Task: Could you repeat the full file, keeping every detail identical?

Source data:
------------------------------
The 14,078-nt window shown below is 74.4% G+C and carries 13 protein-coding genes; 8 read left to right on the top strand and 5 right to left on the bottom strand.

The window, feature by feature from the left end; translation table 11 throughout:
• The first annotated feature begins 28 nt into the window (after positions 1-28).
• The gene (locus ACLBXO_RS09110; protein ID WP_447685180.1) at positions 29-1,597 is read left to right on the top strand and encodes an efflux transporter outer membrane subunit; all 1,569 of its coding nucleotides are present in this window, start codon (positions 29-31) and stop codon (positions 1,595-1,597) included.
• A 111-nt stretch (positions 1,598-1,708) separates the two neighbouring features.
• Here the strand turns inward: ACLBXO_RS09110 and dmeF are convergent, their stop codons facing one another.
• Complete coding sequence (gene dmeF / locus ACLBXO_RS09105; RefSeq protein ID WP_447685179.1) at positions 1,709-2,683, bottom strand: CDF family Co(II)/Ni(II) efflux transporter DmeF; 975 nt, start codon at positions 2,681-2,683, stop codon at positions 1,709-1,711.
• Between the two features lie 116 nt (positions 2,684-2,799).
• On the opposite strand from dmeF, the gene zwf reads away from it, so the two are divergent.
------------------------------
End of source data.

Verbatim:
The 14,078-nt window shown below is 74.4% G+C and carries 13 protein-coding genes; 8 read left to right on the top strand and 5 right to left on the bottom strand.

The window, feature by feature from the left end; translation table 11 throughout:
• The first annotated feature begins 28 nt into the window (after positions 1-28).
• The gene (locus ACLBXO_RS09110; protein ID WP_447685180.1) at positions 29-1,597 is read left to right on the top strand and encodes an efflux transporter outer membrane subunit; all 1,569 of its coding nucleotides are present in this window, start codon (positions 29-31) and stop codon (positions 1,595-1,597) included.
• A 111-nt stretch (positions 1,598-1,708) separates the two neighbouring features.
• Here the strand turns inward: ACLBXO_RS09110 and dmeF are convergent, their stop codons facing one another.
• Complete coding sequence (gene dmeF / locus ACLBXO_RS09105; RefSeq protein ID WP_447685179.1) at positions 1,709-2,683, bottom strand: CDF family Co(II)/Ni(II) efflux transporter DmeF; 975 nt, start codon at positions 2,681-2,683, stop codon at positions 1,709-1,711.
• Between the two features lie 116 nt (positions 2,684-2,799).
• On the opposite strand from dmeF, the gene zwf reads away from it, so the two are divergent.